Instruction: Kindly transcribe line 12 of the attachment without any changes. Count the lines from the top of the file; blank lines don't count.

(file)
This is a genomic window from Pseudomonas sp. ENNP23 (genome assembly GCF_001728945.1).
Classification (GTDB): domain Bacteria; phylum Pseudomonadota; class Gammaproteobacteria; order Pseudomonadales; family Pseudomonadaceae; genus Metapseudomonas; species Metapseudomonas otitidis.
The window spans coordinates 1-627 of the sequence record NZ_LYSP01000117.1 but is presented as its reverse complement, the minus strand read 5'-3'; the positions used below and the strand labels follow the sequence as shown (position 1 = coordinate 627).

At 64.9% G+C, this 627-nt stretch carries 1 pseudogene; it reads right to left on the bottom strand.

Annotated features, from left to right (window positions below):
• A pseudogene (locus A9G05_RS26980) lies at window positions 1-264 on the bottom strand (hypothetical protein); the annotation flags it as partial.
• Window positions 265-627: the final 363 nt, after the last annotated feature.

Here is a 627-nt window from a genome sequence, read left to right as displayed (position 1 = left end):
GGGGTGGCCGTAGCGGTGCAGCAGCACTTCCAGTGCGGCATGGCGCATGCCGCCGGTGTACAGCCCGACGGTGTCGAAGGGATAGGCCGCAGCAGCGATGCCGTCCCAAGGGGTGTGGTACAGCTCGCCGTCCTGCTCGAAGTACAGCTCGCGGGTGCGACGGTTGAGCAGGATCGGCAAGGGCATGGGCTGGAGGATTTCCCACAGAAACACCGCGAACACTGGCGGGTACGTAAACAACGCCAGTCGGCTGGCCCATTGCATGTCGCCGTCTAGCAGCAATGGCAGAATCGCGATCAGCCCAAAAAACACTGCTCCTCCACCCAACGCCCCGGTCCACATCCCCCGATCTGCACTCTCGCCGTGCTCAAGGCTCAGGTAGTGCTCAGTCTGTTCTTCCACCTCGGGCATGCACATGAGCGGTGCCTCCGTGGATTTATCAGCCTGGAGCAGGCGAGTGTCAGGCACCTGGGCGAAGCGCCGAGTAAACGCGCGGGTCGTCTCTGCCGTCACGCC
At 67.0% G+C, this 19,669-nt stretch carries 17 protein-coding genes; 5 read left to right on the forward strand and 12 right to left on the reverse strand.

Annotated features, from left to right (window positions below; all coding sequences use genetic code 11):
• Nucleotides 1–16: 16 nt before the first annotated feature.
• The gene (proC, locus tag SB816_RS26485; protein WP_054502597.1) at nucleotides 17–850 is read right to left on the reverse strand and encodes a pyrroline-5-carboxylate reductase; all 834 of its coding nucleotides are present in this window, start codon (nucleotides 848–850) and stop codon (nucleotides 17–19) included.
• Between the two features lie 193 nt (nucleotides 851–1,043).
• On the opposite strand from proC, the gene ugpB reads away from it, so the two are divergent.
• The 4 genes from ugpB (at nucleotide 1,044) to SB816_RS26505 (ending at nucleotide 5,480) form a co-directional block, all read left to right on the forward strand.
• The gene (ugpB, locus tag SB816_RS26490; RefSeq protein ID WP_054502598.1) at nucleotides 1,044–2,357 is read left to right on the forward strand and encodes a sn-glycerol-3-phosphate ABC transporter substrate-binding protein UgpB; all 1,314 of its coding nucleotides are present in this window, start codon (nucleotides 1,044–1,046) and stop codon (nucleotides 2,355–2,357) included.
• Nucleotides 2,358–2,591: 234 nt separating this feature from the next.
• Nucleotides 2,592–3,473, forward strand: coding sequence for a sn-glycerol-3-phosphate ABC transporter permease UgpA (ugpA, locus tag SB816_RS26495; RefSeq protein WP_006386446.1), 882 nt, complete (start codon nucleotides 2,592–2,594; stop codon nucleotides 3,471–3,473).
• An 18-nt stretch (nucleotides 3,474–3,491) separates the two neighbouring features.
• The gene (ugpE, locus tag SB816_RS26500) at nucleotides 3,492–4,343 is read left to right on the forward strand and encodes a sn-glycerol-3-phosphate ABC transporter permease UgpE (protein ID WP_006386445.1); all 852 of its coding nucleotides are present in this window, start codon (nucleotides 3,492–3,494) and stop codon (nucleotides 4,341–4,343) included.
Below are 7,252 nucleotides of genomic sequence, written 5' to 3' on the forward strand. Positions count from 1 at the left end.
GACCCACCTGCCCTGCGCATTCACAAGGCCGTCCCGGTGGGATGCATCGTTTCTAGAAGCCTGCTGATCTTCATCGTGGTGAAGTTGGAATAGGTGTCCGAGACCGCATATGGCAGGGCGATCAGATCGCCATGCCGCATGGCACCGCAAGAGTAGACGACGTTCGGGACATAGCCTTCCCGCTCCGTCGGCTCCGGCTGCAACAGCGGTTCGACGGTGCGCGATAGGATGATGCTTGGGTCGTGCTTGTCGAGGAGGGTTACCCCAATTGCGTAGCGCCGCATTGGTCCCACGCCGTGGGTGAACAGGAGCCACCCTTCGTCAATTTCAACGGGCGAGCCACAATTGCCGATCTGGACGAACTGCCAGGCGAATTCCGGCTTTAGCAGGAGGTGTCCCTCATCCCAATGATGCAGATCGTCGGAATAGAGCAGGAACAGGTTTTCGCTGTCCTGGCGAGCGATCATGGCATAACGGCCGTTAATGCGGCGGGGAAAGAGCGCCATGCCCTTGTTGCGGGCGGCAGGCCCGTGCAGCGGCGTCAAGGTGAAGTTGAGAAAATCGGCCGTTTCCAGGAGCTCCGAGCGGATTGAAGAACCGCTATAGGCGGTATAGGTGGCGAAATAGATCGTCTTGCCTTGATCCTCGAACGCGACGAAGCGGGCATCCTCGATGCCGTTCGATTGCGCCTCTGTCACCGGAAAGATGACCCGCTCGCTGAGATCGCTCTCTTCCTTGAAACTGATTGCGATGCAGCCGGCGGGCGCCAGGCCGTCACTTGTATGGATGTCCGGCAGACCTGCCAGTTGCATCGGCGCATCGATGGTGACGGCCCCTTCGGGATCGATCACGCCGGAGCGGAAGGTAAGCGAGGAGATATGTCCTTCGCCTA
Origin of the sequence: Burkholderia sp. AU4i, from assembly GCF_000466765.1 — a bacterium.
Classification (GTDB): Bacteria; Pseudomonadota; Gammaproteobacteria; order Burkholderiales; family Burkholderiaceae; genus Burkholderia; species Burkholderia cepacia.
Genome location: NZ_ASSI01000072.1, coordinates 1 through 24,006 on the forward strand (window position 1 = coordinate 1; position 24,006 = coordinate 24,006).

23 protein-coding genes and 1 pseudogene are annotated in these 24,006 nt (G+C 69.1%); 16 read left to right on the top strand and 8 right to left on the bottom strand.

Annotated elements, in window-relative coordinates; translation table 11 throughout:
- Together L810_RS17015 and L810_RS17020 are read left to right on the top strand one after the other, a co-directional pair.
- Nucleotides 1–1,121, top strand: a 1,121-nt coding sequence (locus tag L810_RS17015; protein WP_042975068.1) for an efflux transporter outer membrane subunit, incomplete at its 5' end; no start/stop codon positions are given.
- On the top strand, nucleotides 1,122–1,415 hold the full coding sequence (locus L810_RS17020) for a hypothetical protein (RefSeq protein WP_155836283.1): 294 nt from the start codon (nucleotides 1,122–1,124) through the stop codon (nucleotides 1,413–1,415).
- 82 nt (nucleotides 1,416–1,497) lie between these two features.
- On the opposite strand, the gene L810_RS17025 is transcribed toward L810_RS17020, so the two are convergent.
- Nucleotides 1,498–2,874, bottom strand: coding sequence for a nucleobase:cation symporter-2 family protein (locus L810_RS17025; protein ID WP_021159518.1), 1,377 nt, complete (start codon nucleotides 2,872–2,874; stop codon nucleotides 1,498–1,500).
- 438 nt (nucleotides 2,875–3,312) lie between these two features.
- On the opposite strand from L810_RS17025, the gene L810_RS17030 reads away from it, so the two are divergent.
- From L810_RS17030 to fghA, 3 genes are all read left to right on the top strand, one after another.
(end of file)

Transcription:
• Nucleotides 1–16: 16 nt before the first annotated feature.